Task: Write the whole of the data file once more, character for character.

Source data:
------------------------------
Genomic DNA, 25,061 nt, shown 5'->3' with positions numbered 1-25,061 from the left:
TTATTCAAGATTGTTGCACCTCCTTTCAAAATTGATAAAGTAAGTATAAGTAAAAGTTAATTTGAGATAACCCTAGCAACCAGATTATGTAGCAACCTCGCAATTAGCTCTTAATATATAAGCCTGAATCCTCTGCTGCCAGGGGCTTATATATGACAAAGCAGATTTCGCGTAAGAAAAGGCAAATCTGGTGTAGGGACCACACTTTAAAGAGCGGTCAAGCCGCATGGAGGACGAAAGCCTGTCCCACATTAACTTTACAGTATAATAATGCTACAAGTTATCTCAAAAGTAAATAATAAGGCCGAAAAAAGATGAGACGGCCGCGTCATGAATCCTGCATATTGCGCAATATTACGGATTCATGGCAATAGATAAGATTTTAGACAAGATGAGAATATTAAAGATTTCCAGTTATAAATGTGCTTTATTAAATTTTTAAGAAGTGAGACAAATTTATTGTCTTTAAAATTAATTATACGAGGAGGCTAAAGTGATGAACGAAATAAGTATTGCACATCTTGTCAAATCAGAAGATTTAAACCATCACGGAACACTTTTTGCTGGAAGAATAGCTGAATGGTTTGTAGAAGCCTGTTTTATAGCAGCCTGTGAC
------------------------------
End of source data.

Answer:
Genomic DNA, 25,061 nt, shown 5'->3' with positions numbered 1-25,061 from the left:
TTATTCAAGATTGTTGCACCTCCTTTCAAAATTGATAAAGTAAGTATAAGTAAAAGTTAATTTGAGATAACCCTAGCAACCAGATTATGTAGCAACCTCGCAATTAGCTCTTAATATATAAGCCTGAATCCTCTGCTGCCAGGGGCTTATATATGACAAAGCAGATTTCGCGTAAGAAAAGGCAAATCTGGTGTAGGGACCACACTTTAAAGAGCGGTCAAGCCGCATGGAGGACGAAAGCCTGTCCCACATTAACTTTACAGTATAATAATGCTACAAGTTATCTCAAAAGTAAATAATAAGGCCGAAAAAAGATGAGACGGCCGCGTCATGAATCCTGCATATTGCGCAATATTACGGATTCATGGCAATAGATAAGATTTTAGACAAGATGAGAATATTAAAGATTTCCAGTTATAAATGTGCTTTATTAAATTTTTAAGAAGTGAGACAAATTTATTGTCTTTAAAATTAATTATACGAGGAGGCTAAAGTGATGAACGAAATAAGTATTGCACATCTTGTCAAATCAGAAGATTTAAACCATCACGGAACACTTTTTGCTGGAAGAATAGCTGAATGGTTTGTAGAAGCCTGTTTTATAGCAGCCTGTGAC